That said…

Far be it from me to poo poo people from using Blender and not actually provide help.

Many many people complain about Blender’s interface being too complicated etc etc. As a noob, i felt that too, yet ended up pushing through the initial learning curve and ended up finding Blender is actually really flexible. I’m still a noob! But I do find Blender very comfortable to work with and find it provides the most options towards creating things that I want.

Towards that end, I did a bit of searching for tutorial videos today and here is what I found:

Introducing the Blender 3D Environment by Glen Moyes is a clear and concise example of how you can make the Blender interface work for you (and not the other way around). In particular, the Blender Interface video is most useful to those who are starting out with the interface and are confused at how to make it work.

Lex Zhaoying’s tutorial teaches how to make a simple martini glass using a NURBs sphere and how to convert it to a sculptie texture you can then import in to SL. This is the tutorial that I held as a touchstone when I was first starting out because the process towards generating a sculptie texture was initially long and confusing. Nevertheless, it was necessary to understand the *how* of making them in order to properly edit them later.

Domino Marama’s Blender Scripts are explained here(SL Building Tips forum – requires verified payment info) and include utilities that allow the import of sculptie maps in to Blender for editing, as well as a utility that makes the mesh to UV texture process go MUCH faster.

The Second Life Building Tips Forum is also extremely useful to be a part of, but can only be accessed if you have verified your Av’s payment info. If your account is verified, make sure you’re logged in to get in on this wealth of information. There are a lot of tips and tricks provided that have helped me more than a few times when i’ve gotten in to ruts.

Additionally, as far as general process tips with Blender:

1) I always start with a NURBs object, whether sphere, torus (Blender calls them donuts), plane or cylinder. These are the four fundamental shapes SL will recognize. Starting out with these shapes when making sculpties will save you the headache of having to recreate them later in the long run.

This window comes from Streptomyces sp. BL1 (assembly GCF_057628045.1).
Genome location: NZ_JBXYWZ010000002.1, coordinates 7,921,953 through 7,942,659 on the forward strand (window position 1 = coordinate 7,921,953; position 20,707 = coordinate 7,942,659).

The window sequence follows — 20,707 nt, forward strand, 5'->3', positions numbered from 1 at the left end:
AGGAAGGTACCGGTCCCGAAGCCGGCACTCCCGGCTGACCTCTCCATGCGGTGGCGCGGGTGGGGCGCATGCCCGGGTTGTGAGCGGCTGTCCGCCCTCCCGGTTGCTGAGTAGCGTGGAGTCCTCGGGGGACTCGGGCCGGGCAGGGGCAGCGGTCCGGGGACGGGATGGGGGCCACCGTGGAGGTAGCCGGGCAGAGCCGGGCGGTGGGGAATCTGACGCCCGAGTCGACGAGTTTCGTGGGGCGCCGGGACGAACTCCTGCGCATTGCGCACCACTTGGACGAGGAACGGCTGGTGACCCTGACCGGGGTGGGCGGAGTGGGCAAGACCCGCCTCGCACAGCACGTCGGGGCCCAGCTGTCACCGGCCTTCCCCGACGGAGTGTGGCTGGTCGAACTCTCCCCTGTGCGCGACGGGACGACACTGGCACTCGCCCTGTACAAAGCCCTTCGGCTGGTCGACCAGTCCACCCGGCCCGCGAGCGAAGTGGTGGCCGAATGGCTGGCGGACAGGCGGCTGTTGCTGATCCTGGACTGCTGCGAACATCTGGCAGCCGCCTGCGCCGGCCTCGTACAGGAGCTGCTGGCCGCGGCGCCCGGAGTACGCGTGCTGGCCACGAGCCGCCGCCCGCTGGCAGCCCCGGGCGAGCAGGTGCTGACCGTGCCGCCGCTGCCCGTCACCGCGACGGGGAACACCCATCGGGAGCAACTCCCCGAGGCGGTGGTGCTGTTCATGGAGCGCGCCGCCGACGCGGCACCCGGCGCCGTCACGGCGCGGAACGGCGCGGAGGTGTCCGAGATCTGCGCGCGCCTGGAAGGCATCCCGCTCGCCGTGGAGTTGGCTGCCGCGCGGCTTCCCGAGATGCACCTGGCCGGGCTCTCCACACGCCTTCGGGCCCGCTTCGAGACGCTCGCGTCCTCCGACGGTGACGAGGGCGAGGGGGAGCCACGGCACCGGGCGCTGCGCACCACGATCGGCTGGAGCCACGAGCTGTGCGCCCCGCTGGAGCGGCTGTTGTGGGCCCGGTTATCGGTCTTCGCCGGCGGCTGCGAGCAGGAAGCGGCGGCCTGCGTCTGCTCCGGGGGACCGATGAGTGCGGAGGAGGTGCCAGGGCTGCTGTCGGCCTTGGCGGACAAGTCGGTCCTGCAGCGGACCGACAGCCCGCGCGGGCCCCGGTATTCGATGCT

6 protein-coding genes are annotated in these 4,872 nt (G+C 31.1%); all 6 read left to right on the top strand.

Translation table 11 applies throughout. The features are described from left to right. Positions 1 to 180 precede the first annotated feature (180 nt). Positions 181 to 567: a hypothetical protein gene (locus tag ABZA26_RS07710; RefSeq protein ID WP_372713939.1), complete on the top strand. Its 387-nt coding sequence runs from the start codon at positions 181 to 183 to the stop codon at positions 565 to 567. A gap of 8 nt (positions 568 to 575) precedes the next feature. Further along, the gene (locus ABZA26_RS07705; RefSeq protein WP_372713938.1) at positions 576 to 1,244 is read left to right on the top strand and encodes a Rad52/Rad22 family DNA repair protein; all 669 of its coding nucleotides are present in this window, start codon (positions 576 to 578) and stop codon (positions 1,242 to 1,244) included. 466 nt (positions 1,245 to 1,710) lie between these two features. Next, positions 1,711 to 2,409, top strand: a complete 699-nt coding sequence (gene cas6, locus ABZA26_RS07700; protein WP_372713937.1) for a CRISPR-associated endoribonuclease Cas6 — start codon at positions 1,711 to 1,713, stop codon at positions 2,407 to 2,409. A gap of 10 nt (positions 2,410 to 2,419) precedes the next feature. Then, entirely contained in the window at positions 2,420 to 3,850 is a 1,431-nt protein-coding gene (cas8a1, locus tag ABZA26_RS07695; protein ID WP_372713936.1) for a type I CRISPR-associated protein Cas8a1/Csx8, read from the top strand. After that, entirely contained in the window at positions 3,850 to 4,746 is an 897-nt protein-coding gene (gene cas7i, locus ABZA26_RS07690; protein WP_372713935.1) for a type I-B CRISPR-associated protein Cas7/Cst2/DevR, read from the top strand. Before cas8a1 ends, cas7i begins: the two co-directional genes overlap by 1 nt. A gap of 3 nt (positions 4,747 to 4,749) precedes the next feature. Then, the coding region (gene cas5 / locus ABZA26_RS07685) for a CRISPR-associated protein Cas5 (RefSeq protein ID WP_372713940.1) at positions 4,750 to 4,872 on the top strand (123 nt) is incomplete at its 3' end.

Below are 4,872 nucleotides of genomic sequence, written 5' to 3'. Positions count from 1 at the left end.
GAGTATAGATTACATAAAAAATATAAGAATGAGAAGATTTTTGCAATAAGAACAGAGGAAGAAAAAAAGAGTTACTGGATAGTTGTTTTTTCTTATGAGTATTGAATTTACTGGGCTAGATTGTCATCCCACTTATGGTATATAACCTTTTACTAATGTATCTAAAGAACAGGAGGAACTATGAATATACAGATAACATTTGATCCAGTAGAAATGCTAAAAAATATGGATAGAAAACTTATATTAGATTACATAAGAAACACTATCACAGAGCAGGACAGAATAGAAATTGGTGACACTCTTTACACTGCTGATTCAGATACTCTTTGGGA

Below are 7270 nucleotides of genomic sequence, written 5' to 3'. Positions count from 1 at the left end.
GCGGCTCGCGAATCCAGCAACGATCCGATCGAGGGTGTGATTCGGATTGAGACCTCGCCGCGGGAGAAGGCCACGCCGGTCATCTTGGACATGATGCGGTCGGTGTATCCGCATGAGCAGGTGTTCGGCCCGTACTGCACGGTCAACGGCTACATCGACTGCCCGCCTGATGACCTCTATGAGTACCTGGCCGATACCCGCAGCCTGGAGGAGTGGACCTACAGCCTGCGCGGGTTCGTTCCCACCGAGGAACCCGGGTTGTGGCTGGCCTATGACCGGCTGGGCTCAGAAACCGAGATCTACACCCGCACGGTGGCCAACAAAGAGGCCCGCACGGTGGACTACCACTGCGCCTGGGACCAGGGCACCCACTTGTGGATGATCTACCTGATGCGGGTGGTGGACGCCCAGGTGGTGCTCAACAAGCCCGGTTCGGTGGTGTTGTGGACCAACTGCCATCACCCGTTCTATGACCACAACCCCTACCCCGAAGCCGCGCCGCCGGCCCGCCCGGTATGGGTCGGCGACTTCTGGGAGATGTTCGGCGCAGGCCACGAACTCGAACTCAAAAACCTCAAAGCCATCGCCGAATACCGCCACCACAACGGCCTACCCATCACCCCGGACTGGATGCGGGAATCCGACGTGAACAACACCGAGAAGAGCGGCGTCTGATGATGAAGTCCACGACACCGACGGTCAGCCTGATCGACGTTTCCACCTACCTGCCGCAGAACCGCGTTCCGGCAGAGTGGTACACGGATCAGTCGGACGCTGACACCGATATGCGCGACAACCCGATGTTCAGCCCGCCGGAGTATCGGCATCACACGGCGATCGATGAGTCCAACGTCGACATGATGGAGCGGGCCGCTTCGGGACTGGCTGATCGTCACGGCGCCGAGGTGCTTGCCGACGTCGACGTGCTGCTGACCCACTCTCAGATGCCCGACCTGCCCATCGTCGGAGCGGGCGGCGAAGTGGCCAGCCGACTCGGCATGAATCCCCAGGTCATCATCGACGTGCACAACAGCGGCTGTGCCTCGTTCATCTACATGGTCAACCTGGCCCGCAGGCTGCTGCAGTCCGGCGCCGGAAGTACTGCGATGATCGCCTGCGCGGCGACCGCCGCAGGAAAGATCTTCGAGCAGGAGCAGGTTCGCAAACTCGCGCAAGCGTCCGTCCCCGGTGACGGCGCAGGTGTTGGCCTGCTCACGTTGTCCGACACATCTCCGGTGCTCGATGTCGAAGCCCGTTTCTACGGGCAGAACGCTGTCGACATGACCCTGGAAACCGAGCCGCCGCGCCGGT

2) Subdivide these shapes in order to add additional control points, but DO NOT add or extrude points from these shapes. SL requires a square texture to create your sculptie, and adding/extruding points outside of your object will prevent this! If you must add additional shapes outside of your first object, simply create another object and export that as a sculptie as well.

3) Many people stress the need for sculpties to be modelled in NURBs mode. This is not necessarily true. Modelling exclusively with NURBs is recommended because NURBs is the method SL uses to create its sculpties… BUT it needs to use a UV map that was created from a mesh anyway. NURBs can be rather clumsy to work with if you’re not familiar with them, and due to the manner in which they control an object’s mesh, it’s easier to make smooth, basic objects with them. IF however, you require greater detail, converting the object to a Mesh and manipulating points and vertices may provide you with greater flexibility. Personally, I start out with NURBs, block out the major shapes that I want, then convert to mesh and edit vertices individually until I get what I want. I then map the object to a UV Map using Domino’s ‘Render – Bake Second Life Sculpties’ tool to get Blender to generate a sculptie.

That’s what i can think of at the moment. At some point I’d like to make a short video describing this process that might help. That’s going to be dependent on what software I can find that will help me do this.

2 thoughts on “That said…”

  1. Cool, Thanks Domino!

    Really loving the added multi-res functionality too! Thanks so much for your tools!

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